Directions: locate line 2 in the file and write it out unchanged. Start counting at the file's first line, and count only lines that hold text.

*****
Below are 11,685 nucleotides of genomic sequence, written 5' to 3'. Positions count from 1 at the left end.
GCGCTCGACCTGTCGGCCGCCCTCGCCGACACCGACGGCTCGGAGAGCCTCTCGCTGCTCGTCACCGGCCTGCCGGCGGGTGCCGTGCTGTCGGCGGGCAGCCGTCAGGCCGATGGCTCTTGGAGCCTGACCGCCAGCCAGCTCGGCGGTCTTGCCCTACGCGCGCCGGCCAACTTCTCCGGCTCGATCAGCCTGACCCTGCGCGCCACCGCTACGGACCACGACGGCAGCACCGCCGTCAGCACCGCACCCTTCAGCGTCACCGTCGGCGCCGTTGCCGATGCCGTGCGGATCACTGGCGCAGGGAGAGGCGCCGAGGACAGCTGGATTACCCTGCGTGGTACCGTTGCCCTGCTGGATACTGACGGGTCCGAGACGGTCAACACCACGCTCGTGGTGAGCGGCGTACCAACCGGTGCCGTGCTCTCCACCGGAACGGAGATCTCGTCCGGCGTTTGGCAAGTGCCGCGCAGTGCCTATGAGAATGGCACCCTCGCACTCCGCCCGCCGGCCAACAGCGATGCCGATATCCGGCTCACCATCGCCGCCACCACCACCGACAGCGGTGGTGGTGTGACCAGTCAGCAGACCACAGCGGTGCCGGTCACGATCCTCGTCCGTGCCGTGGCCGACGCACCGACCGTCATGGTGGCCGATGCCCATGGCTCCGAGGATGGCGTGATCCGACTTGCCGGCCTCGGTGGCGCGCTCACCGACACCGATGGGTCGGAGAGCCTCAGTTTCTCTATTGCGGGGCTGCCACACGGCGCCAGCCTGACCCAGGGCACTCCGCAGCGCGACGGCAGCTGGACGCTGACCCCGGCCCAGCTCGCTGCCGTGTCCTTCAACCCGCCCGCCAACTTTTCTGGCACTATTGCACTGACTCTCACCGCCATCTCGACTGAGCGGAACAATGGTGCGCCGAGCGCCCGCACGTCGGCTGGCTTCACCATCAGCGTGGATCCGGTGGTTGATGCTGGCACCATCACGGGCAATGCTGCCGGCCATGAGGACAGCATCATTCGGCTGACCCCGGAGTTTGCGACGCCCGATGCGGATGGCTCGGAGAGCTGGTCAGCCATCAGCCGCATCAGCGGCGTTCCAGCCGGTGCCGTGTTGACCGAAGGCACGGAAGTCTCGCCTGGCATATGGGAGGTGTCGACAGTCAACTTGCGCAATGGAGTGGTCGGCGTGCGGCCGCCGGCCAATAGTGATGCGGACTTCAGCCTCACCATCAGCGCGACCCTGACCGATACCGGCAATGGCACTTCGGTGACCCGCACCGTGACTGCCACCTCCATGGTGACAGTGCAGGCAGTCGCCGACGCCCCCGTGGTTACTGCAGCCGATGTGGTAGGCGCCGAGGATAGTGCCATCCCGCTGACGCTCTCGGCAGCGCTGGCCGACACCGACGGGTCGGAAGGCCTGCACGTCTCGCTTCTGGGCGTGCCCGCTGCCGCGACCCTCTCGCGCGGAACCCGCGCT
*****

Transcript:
GCGCTCGACCTGTCGGCCGCCCTCGCCGACACCGACGGCTCGGAGAGCCTCTCGCTGCTCGTCACCGGCCTGCCGGCGGGTGCCGTGCTGTCGGCGGGCAGCCGTCAGGCCGATGGCTCTTGGAGCCTGACCGCCAGCCAGCTCGGCGGTCTTGCCCTACGCGCGCCGGCCAACTTCTCCGGCTCGATCAGCCTGACCCTGCGCGCCACCGCTACGGACCACGACGGCAGCACCGCCGTCAGCACCGCACCCTTCAGCGTCACCGTCGGCGCCGTTGCCGATGCCGTGCGGATCACTGGCGCAGGGAGAGGCGCCGAGGACAGCTGGATTACCCTGCGTGGTACCGTTGCCCTGCTGGATACTGACGGGTCCGAGACGGTCAACACCACGCTCGTGGTGAGCGGCGTACCAACCGGTGCCGTGCTCTCCACCGGAACGGAGATCTCGTCCGGCGTTTGGCAAGTGCCGCGCAGTGCCTATGAGAATGGCACCCTCGCACTCCGCCCGCCGGCCAACAGCGATGCCGATATCCGGCTCACCATCGCCGCCACCACCACCGACAGCGGTGGTGGTGTGACCAGTCAGCAGACCACAGCGGTGCCGGTCACGATCCTCGTCCGTGCCGTGGCCGACGCACCGACCGTCATGGTGGCCGATGCCCATGGCTCCGAGGATGGCGTGATCCGACTTGCCGGCCTCGGTGGCGCGCTCACCGACACCGATGGGTCGGAGAGCCTCAGTTTCTCTATTGCGGGGCTGCCACACGGCGCCAGCCTGACCCAGGGCACTCCGCAGCGCGACGGCAGCTGGACGCTGACCCCGGCCCAGCTCGCTGCCGTGTCCTTCAACCCGCCCGCCAACTTTTCTGGCACTATTGCACTGACTCTCACCGCCATCTCGACTGAGCGGAACAATGGTGCGCCGAGCGCCCGCACGTCGGCTGGCTTCACCATCAGCGTGGATCCGGTGGTTGATGCTGGCACCATCACGGGCAATGCTGCCGGCCATGAGGACAGCATCATTCGGCTGACCCCGGAGTTTGCGACGCCCGATGCGGATGGCTCGGAGAGCTGGTCAGCCATCAGCCGCATCAGCGGCGTTCCAGCCGGTGCCGTGTTGACCGAAGGCACGGAAGTCTCGCCTGGCATATGGGAGGTGTCGACAGTCAACTTGCGCAATGGAGTGGTCGGCGTGCGGCCGCCGGCCAATAGTGATGCGGACTTCAGCCTCACCATCAGCGCGACCCTGACCGATACCGGCAATGGCACTTCGGTGACCCGCACCGTGACTGCCACCTCCATGGTGACAGTGCAGGCAGTCGCCGACGCCCCCGTGGTTACTGCAGCCGATGTGGTAGGCGCCGAGGATAGTGCCATCCCGCTGACGCTCTCGGCAGCGCTGGCCGACACCGACGGGTCGGAAGGCCTGCACGTCTCGCTTCTGGGCGTGCCCGCTGCCGCGACCCTCTCGCGCGGAACCCGCGCT